METRO PLUS

Bringing it all back home

One of the most quixotic images from the Ramayana is of Hanuman flying, carrying Mount Dronagiri, which holds the life-giving herb Sanjeevani for his beloved lord Lakshmana. Hanuman flies across ably with his express powers but the task of finding the sacred herb proves difficult. He cannot identify Sanjeevani and decides to carry the entire mountain to the Lankan battlefield. The incident encapsulates the notion that mountains can be moved to preserve life. Not wishing to take a chance on what could be of value, Hanuman moves the mountain intact. He is loyal to the cause. Artists and conservationists engage with these very ideas, doggedly bringing back entire troves to preserve by renewal, sometimes in bits and pieces.

At Art Chennai 2014, Vivan Sundaram showed a video installation of his original reconstruction at Kochi Biennale of the lost port town of Muziris. Made with thousands of clay shards excavated from Pattanam, the physical evidence is a surreal reminder — “this was, but no more.”

Old Town Alexandria on the Potomac River in Washington transports us back in time, homes faithfully restored with placards in every quadrant telling us what their activities used to be. Art is an intrinsic part of this historic district: there are 82 artist studios at the Torpedo Factory Art Centre. Unattended, old buildings deteriorate, their import no longer available for society. How then, can we have that experience?

Deborah Thiagarajan established DakshinaChitra in Muttukadu as a heritage centre in 1996. Houses slated for demolition, from remote villages of the south, were relocated over the years. An arid spot was transformed to a greener environment with many homes, now 18 in number, the latest being the Chikmagalur House originally built in 1914. Madras Craft Foundation bought it, transporting pillars, doors and windows, reconstructing to “keep the house as it is”. Walking through, we can imagine how a Muslim trader once lived with his family, where they slept, ate and communed. We marvel at exquisite brocades, tiles and wooden rafters. Quite unexpectedly, we view a sunny patch of grass through a low window, recalling past architecture. The house is also a museum and a multimedia exhibit, ‘A shared heritage’, showcases Indo-Arab trade and traditions of the Muslim community in the South.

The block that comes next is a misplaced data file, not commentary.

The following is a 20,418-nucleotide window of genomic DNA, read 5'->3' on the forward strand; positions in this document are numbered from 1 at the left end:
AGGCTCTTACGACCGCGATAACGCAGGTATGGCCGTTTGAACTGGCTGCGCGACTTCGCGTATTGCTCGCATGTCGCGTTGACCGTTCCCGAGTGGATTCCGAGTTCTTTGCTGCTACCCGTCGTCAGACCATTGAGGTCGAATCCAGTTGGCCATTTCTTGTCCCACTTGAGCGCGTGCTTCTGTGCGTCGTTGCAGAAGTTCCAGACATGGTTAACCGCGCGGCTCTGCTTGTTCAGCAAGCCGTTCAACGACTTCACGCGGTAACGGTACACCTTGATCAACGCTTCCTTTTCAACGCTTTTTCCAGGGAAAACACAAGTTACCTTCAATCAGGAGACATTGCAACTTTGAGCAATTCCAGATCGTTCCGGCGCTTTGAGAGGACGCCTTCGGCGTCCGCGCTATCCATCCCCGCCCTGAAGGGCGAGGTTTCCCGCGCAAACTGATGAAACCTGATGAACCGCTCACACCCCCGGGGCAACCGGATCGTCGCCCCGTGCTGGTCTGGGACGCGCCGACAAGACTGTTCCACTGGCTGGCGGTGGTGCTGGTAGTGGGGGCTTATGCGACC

These experiences give continuity, the past shaping our present with collective memory to form our identity. In Romila Thapar’s recent memorial lecture at Kalakshetra titled ‘Constructing Heritage’, she talks of the need to look at the many patterns that form us. It is into this well of the past that we dip in to keep our fountains flush with new forms. Making art is unquestionably connected to the preservation of art and architecture.

I chanced on Shelly Jyoti’s joint show with artist Laura Kina in 2013 in the publication of Chicago Cultural Centre. Kina makes sprightly graphic portrayals of Chicago’s Devon Street, a hub of Indian and Pakistani shops. Jyoti’s art however, eluded me. Compact discs covered with Ajrakh prints hang from the ceiling. White sails, ornate garments and a large printed spread on the wall with the charka at centre — evoking something between a textile museum and a handloom exhibition. In 2014, ‘Salt: The Great March’ re-contextualising Ajrakh traditions showed in Chennai. Over eight years, Jyoti has been visiting the source — the Khatri community in Bhuj, which has, for centuries practised this craft. On one trip, Shelly found hundreds of balls of yarn, which she hoarded. When she speaks about her purpose, she takes the archivist’s stance who has found something precious. “Each time I go back, I feel I have not really understood,” she feels. And yet, she is loyal to the importance of Ajrakh and our legacy. Her carefully wrought creations are like master patterns in display cases for posterity. “I am passionate about my work,” she says, with the preserver’s worry of disappearing crafts. Each finds a different path to renew the past in their art, from the magic in mountains carried home.

(Chennai Canvas links art to design and culture through an inside look at the city)

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